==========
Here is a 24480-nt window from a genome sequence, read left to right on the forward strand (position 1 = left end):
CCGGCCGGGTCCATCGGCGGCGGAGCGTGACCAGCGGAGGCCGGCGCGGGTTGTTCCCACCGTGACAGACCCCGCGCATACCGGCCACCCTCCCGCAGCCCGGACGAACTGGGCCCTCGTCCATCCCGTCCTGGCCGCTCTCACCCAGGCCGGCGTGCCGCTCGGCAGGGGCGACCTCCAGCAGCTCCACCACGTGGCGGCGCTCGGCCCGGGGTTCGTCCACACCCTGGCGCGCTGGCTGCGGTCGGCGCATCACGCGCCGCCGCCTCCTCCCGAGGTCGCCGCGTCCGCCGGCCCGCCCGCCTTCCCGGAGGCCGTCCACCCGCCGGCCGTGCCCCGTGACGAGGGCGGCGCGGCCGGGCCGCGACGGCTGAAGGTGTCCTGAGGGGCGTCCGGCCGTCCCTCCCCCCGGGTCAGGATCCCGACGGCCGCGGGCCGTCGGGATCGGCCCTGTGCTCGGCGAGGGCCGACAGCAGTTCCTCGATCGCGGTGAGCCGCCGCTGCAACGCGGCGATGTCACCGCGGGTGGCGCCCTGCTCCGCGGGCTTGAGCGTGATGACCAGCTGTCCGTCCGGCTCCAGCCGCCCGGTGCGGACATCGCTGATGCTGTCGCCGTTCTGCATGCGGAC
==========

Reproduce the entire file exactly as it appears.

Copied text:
Here is a 24480-nt window from a genome sequence, read left to right on the forward strand (position 1 = left end):
CCGGCCGGGTCCATCGGCGGCGGAGCGTGACCAGCGGAGGCCGGCGCGGGTTGTTCCCACCGTGACAGACCCCGCGCATACCGGCCACCCTCCCGCAGCCCGGACGAACTGGGCCCTCGTCCATCCCGTCCTGGCCGCTCTCACCCAGGCCGGCGTGCCGCTCGGCAGGGGCGACCTCCAGCAGCTCCACCACGTGGCGGCGCTCGGCCCGGGGTTCGTCCACACCCTGGCGCGCTGGCTGCGGTCGGCGCATCACGCGCCGCCGCCTCCTCCCGAGGTCGCCGCGTCCGCCGGCCCGCCCGCCTTCCCGGAGGCCGTCCACCCGCCGGCCGTGCCCCGTGACGAGGGCGGCGCGGCCGGGCCGCGACGGCTGAAGGTGTCCTGAGGGGCGTCCGGCCGTCCCTCCCCCCGGGTCAGGATCCCGACGGCCGCGGGCCGTCGGGATCGGCCCTGTGCTCGGCGAGGGCCGACAGCAGTTCCTCGATCGCGGTGAGCCGCCGCTGCAACGCGGCGATGTCACCGCGGGTGGCGCCCTGCTCCGCGGGCTTGAGCGTGATGACCAGCTGTCCGTCCGGCTCCAGCCGCCCGGTGCGGACATCGCTGATGCTGTCGCCGTTCTGCATGCGGAC